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Prenatal Medical Care

The importance of early prenatal medical care

As soon as you find out you are pregnant, you should work with your healthcare provider to set up a schedule of prenatal care. For normal pregnancies without major complications, prenatal exams are often scheduled as follows:

  • Every month from the 4th week through the 28th week

  • Every 2 weeks from the 29th week through the 36th week

  • Weekly from the 37th week until delivery

This schedule may vary depending on your health and your healthcare provider's preference. You may need more prenatal care if you have a preexisting health problem, like diabetes. You may also need more care if problems come up during your pregnancy.

Pregnant woman in exam room talking to healthcare provider.

Who provides prenatal care?

Many healthcare providers can provide prenatal care, such as:

  • Obstetrician/gynecologist (OB/GYN).  This healthcare provider has special training in the care of people during pregnancy, labor, and delivery. An OB/GYN also focuses on many gynecological health issues.

  • Family physician. This healthcare provider has special training in primary care, including obstetrics.

  • Nurse practitioner. This type of nurse has special training and can provide healthcare for people assigned female at birth. Nurse practitioners are certified by either the American Academy of Nurse Practitioners or the American Nurses Credentialing Center.

  • Certified nurse midwife (CNM). This type of nurse has additional training to care for people with low-risk pregnancies. Some midwives work with other healthcare providers while some work on an independent basis. CNMs are certified by the American College of Nurse Midwives.

  • Perinatologist. This healthcare provider specializes in high-risk pregnancies. Perinatologists are also called maternal-fetal specialists.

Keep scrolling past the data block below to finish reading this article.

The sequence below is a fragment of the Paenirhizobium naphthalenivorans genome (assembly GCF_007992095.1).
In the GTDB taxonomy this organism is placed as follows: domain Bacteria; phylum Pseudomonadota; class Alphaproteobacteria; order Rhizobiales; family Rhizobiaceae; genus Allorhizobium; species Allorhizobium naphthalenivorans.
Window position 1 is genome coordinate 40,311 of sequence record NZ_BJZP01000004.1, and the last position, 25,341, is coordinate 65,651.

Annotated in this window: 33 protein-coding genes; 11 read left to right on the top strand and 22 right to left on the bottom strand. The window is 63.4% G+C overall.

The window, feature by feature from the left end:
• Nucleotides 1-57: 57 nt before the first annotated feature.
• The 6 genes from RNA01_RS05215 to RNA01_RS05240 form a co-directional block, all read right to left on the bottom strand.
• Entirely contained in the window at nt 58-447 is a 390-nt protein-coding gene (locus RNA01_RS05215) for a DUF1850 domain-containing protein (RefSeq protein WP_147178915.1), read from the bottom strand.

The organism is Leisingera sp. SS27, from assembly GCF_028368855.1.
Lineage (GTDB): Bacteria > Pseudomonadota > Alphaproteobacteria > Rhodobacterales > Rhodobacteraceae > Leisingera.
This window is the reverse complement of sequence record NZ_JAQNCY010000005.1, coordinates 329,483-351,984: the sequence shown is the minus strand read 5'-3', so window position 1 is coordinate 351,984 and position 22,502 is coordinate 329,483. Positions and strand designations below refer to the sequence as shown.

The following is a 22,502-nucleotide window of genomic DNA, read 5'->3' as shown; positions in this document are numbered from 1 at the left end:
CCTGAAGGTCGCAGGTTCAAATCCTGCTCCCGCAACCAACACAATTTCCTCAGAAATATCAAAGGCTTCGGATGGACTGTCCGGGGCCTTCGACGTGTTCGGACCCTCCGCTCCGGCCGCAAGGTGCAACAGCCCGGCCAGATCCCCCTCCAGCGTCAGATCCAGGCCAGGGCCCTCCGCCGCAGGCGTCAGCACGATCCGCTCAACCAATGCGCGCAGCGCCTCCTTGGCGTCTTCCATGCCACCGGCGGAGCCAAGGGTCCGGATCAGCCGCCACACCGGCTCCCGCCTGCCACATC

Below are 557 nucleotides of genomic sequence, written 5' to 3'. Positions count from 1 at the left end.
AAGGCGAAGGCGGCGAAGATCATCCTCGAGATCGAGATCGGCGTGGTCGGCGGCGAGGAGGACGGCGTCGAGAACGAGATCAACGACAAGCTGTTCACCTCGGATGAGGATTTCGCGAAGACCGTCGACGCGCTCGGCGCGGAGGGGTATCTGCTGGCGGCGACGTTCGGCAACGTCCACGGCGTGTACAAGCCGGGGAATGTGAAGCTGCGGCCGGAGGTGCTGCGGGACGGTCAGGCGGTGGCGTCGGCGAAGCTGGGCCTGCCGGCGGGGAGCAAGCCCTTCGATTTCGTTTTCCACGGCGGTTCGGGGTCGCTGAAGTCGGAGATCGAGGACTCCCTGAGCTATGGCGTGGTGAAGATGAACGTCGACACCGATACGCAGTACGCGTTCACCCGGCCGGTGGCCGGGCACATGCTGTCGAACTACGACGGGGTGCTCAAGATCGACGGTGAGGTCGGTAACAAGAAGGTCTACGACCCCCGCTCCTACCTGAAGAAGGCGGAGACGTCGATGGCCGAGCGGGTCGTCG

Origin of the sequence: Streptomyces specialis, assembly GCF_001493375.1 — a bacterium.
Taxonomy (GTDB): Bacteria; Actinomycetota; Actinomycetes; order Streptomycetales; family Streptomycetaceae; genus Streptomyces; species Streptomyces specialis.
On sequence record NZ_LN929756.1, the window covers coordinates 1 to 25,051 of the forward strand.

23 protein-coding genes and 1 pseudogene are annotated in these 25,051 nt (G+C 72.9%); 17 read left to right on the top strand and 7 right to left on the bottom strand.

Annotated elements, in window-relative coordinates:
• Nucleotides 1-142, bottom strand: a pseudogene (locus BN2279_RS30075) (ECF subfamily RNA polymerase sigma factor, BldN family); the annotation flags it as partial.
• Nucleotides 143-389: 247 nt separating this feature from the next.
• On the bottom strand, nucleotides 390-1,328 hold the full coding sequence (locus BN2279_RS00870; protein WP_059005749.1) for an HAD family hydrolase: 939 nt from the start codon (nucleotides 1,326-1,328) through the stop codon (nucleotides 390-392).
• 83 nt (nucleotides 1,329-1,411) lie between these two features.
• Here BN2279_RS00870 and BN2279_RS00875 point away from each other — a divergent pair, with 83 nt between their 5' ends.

Obstetricians (and other healthcare providers who specialize in maternal-fetal medicine, reproductive endocrinology, or infertility) are certified by the American Board of Obstetrics and Gynecology. Almost 2,000 obstetricians are certified every year.

What happens during the prenatal care visits?

Prenatal care provides the best care for you and your unborn child. It also helps prepare you for the delivery of a healthy baby. During prenatal visits, you and your baby will have tests to check for any possible risks and to treat any complications. Tests will also be done to keep an eye on your baby's growth and development. You will also get counseling and guidance on many aspects of pregnancy. This includes weight gain, exercise, nutrition, and overall health. At a typical prenatal visit, you may have any or all of these:

  • Weight measurement

  • Blood pressure test

  • Measurement of the uterus to check for correct growth of the fetus

  • Physical exam to find problems or discomforts, like swelling of the hands and feet

  • Urine test to check sugar and protein levels. High levels can be a sign of diabetes or preeclampsia. Preeclampsia is a condition that causes high blood pressure, high protein levels, and swelling due to fluid retention. But swelling may not always be present. And having swelling does not always mean someone has preeclampsia.

  • Fetal heart rate measurement

  • Prenatal screening tests like blood tests to check for anemia

Online Medical Reviewer: Donna Freeborn PhD CNM FNP
Online Medical Reviewer: Heather M Trevino BSN RNC
Online Medical Reviewer: Irina Burd MD PhD
Date Last Reviewed: 2/1/2023
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